A government project is aiming to tackle child marriage by reducing poverty and hunger among people living on newly accreted coastal areas by providing secure livelihoods.
The mother moved in like a tigress to save her cub. In 2015, when her 13-year-old daughter Shumi Akhter was about to be married off, Panna Begum pleaded with her husband, Dulal Mia, to cancel the marriage he’d arranged for their daughter.
Panna argued vehemently that Shumi was just a child and it was wrong for her to be married off at such a tender age. Dulal was adamant, countering that it was tradition and custom and his responsibility as a father to give his daughter away in marriage. He was furious with Panna for objecting, but she wouldn’t back down.
“I don’t agree with you because I know the reality, the legal age of girls’ marriage and consequences of child marriage. Please don’t try to kill the future of my daughter. If you proceed any further on this matter then I’m even ready to split from you to ensure my daughter’s future,” Panna warned her husband.
The Dulal family lives in Noler Char of Hatia Upa Zilla, Noakhali, a southern coastal district of Bangladesh.
Panna never went to school and was herself a victim of child marriage. Fortunately, just a week before her daughter Shumi’s wedding, Panna participated in a sensitisation meeting on women’s rights issues organised by Sagarika Samaj Unnayan Sangstha (SSUS), a local NGO. As soon as the meeting ended, she reached out for support from the participating NGO representatives and others to stop her daughter’s marriage. And she succeeded.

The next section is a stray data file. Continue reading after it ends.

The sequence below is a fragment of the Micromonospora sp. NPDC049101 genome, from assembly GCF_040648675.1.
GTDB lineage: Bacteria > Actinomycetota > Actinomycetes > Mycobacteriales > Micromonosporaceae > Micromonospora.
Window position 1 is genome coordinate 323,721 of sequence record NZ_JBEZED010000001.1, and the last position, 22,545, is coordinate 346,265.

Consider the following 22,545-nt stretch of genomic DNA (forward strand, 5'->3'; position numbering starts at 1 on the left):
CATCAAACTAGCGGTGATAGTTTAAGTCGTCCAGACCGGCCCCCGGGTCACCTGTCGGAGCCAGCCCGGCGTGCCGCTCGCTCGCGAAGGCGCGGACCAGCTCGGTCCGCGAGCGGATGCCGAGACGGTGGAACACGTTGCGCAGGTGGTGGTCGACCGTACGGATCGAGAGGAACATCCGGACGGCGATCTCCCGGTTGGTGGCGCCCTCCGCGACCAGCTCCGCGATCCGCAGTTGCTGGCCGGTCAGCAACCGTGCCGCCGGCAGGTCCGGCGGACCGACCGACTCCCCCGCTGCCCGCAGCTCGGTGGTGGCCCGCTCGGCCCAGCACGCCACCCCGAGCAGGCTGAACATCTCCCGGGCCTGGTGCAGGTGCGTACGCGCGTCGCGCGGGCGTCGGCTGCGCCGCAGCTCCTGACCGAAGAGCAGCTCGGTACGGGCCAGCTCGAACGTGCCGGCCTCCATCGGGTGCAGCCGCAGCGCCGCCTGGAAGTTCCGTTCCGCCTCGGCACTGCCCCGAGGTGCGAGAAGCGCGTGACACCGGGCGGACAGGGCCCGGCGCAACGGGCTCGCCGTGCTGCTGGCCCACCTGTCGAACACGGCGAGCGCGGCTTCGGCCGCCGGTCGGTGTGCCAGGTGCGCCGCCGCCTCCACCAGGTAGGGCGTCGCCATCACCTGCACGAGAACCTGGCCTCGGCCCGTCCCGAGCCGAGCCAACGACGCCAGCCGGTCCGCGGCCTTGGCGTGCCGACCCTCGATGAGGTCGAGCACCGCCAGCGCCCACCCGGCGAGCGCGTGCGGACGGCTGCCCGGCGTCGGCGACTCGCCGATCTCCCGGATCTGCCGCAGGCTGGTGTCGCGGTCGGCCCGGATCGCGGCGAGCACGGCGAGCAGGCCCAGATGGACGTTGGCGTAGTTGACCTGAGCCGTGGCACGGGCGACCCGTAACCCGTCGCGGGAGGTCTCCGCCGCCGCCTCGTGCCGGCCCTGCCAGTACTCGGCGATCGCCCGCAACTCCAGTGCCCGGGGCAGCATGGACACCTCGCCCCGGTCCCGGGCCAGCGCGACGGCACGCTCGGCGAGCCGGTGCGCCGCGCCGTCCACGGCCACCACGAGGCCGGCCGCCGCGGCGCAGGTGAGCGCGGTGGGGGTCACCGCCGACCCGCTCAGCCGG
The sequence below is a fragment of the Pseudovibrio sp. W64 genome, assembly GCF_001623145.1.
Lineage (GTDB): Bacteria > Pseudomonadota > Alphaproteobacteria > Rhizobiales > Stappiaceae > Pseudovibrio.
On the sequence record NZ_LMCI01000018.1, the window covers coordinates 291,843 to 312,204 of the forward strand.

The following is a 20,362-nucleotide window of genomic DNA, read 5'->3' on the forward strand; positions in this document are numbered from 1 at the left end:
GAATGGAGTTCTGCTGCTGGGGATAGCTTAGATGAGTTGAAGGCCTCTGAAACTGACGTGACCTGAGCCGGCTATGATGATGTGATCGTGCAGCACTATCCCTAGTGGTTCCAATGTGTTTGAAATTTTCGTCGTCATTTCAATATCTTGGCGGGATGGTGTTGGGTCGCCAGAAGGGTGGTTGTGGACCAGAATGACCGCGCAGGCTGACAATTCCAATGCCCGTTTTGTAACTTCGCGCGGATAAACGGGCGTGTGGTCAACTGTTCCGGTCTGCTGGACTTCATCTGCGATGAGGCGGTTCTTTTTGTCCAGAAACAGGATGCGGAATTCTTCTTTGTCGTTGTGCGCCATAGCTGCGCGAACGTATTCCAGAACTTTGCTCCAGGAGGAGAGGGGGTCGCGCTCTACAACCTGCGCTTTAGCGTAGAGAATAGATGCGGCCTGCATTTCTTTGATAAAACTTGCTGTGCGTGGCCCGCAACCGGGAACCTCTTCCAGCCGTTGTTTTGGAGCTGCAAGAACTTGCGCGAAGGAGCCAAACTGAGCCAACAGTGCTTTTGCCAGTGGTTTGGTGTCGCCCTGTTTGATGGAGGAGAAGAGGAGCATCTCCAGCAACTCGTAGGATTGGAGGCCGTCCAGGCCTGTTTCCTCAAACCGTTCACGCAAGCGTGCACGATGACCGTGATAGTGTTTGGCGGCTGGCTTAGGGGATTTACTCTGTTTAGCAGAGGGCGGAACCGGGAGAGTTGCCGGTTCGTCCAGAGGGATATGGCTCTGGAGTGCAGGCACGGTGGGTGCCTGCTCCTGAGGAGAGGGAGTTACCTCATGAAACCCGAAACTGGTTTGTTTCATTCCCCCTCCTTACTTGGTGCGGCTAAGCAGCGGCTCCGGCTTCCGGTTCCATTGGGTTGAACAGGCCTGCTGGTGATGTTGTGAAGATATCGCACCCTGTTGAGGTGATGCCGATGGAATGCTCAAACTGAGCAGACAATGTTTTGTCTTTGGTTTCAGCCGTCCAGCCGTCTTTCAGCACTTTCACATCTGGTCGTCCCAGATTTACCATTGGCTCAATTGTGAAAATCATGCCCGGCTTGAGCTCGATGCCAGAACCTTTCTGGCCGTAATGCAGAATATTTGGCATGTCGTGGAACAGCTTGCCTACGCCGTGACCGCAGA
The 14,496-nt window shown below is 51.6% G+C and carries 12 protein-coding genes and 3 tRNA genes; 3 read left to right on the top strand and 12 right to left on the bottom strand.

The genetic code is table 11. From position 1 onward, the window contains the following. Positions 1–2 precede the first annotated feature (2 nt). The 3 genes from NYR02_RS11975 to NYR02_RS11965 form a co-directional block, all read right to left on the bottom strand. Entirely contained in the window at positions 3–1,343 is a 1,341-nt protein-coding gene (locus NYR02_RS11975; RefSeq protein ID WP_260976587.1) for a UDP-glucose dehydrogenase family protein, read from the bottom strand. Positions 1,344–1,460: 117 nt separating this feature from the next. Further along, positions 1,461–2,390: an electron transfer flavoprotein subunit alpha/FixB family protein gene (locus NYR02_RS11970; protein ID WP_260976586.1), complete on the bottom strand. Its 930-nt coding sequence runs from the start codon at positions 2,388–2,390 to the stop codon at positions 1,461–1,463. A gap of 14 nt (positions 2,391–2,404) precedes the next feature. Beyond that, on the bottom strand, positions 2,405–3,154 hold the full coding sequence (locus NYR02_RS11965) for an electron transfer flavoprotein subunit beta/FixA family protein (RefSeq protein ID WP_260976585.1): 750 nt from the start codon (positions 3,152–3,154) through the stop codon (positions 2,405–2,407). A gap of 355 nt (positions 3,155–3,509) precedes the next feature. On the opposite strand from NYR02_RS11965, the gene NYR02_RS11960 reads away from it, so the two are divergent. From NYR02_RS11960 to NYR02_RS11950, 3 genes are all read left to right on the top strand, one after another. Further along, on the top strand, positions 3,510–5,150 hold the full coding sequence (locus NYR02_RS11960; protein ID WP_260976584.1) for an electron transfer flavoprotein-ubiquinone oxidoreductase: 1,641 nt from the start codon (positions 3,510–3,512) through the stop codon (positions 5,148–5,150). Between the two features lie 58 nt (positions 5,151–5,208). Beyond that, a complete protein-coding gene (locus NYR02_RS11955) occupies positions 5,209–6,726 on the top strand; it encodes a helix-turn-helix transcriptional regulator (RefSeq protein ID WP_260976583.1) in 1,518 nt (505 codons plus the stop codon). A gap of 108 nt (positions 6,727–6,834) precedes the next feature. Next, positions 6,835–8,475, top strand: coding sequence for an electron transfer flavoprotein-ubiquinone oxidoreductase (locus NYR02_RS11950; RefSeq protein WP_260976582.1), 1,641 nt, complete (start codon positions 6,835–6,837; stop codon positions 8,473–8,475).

In the chars (accreted coastal land) of Noakhali district, where the Bangladesh government, with the assistance of the International Fund for Agricultural Development (IFAD) and the Netherlands, are implementing a project titled the Char Development and Settlement Project (CDSP IV), the story of Panna’s efforts and success in averting a disastrous child marriage is well known and widely appreciated.
The CDSP IV aims to reduce poverty and hunger among poor people living on newly accreted coastal chars by providing more secure livelihoods.
SSUS is one of the four partner NGOs working with the CSDP IV to promote understanding of the social issues in the project areas. SSUS took responsibility to help the young Shumi learn skills that would eventually help her to earn money.
Within a couple of days following Panna’s appeal for help, the NGO admitted her into a CDSP IV month-long training on tailoring. She did well and she received a sewing machine free of cost. The training helped build her confidence. Within a short period Shumi became a popular tailor for the villages in the neighbourhood. Now she is earning between $50-70 per month.
Her father Dulal Mia now says, “My decision was wrong. God saved us. I am sorry for causing such tension in my family. Like my wife, now I am also campaigning against child marriage.”